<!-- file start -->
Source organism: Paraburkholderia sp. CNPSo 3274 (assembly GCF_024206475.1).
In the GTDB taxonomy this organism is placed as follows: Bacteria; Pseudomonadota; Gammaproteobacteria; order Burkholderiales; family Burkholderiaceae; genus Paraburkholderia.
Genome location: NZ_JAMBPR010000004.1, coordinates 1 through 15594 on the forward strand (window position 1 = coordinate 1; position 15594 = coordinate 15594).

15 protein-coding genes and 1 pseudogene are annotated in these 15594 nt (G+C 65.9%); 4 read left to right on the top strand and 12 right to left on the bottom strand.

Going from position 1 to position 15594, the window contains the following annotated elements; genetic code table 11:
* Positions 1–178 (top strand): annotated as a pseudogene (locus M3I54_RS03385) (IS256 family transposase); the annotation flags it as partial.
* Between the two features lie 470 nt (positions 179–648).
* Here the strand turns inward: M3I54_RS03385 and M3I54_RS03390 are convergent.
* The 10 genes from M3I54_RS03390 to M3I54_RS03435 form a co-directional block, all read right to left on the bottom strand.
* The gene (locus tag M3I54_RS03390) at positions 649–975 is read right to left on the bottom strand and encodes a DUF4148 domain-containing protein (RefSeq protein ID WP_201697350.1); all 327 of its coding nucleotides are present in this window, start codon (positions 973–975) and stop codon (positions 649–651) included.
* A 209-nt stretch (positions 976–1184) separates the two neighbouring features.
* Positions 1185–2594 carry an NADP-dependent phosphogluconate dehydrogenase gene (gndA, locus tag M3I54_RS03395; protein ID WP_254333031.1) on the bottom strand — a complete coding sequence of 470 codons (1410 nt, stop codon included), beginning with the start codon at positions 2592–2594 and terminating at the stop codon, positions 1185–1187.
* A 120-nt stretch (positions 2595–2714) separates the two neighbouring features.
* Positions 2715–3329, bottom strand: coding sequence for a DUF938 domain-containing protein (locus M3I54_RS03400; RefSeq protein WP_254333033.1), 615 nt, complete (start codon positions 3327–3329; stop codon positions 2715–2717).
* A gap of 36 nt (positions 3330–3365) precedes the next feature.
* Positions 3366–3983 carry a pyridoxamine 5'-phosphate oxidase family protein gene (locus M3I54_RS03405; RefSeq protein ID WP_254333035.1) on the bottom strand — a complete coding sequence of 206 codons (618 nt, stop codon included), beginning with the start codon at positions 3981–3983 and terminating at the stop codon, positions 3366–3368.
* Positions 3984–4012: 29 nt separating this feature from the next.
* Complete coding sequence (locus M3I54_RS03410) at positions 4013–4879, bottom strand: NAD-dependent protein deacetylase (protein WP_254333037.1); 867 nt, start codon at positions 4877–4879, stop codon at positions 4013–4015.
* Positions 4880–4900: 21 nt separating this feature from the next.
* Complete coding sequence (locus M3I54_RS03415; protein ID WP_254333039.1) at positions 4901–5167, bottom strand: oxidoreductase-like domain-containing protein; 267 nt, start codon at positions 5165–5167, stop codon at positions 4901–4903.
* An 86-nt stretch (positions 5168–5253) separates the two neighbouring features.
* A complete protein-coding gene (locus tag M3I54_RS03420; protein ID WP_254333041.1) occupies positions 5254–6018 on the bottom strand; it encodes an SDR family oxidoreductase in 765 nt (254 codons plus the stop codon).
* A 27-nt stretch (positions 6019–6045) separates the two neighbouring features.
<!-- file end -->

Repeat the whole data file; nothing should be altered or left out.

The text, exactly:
Source organism: Paraburkholderia sp. CNPSo 3274 (assembly GCF_024206475.1).
In the GTDB taxonomy this organism is placed as follows: Bacteria; Pseudomonadota; Gammaproteobacteria; order Burkholderiales; family Burkholderiaceae; genus Paraburkholderia.
Genome location: NZ_JAMBPR010000004.1, coordinates 1 through 15594 on the forward strand (window position 1 = coordinate 1; position 15594 = coordinate 15594).

15 protein-coding genes and 1 pseudogene are annotated in these 15594 nt (G+C 65.9%); 4 read left to right on the top strand and 12 right to left on the bottom strand.

Going from position 1 to position 15594, the window contains the following annotated elements; genetic code table 11:
* Positions 1–178 (top strand): annotated as a pseudogene (locus M3I54_RS03385) (IS256 family transposase); the annotation flags it as partial.
* Between the two features lie 470 nt (positions 179–648).
* Here the strand turns inward: M3I54_RS03385 and M3I54_RS03390 are convergent.
* The 10 genes from M3I54_RS03390 to M3I54_RS03435 form a co-directional block, all read right to left on the bottom strand.
* The gene (locus tag M3I54_RS03390) at positions 649–975 is read right to left on the bottom strand and encodes a DUF4148 domain-containing protein (RefSeq protein ID WP_201697350.1); all 327 of its coding nucleotides are present in this window, start codon (positions 973–975) and stop codon (positions 649–651) included.
* A 209-nt stretch (positions 976–1184) separates the two neighbouring features.
* Positions 1185–2594 carry an NADP-dependent phosphogluconate dehydrogenase gene (gndA, locus tag M3I54_RS03395; protein ID WP_254333031.1) on the bottom strand — a complete coding sequence of 470 codons (1410 nt, stop codon included), beginning with the start codon at positions 2592–2594 and terminating at the stop codon, positions 1185–1187.
* A 120-nt stretch (positions 2595–2714) separates the two neighbouring features.
* Positions 2715–3329, bottom strand: coding sequence for a DUF938 domain-containing protein (locus M3I54_RS03400; RefSeq protein WP_254333033.1), 615 nt, complete (start codon positions 3327–3329; stop codon positions 2715–2717).
* A gap of 36 nt (positions 3330–3365) precedes the next feature.
* Positions 3366–3983 carry a pyridoxamine 5'-phosphate oxidase family protein gene (locus M3I54_RS03405; RefSeq protein ID WP_254333035.1) on the bottom strand — a complete coding sequence of 206 codons (618 nt, stop codon included), beginning with the start codon at positions 3981–3983 and terminating at the stop codon, positions 3366–3368.
* Positions 3984–4012: 29 nt separating this feature from the next.
* Complete coding sequence (locus M3I54_RS03410) at positions 4013–4879, bottom strand: NAD-dependent protein deacetylase (protein WP_254333037.1); 867 nt, start codon at positions 4877–4879, stop codon at positions 4013–4015.
* Positions 4880–4900: 21 nt separating this feature from the next.
* Complete coding sequence (locus M3I54_RS03415; protein ID WP_254333039.1) at positions 4901–5167, bottom strand: oxidoreductase-like domain-containing protein; 267 nt, start codon at positions 5165–5167, stop codon at positions 4901–4903.
* An 86-nt stretch (positions 5168–5253) separates the two neighbouring features.
* A complete protein-coding gene (locus tag M3I54_RS03420; protein ID WP_254333041.1) occupies positions 5254–6018 on the bottom strand; it encodes an SDR family oxidoreductase in 765 nt (254 codons plus the stop codon).
* A 27-nt stretch (positions 6019–6045) separates the two neighbouring features.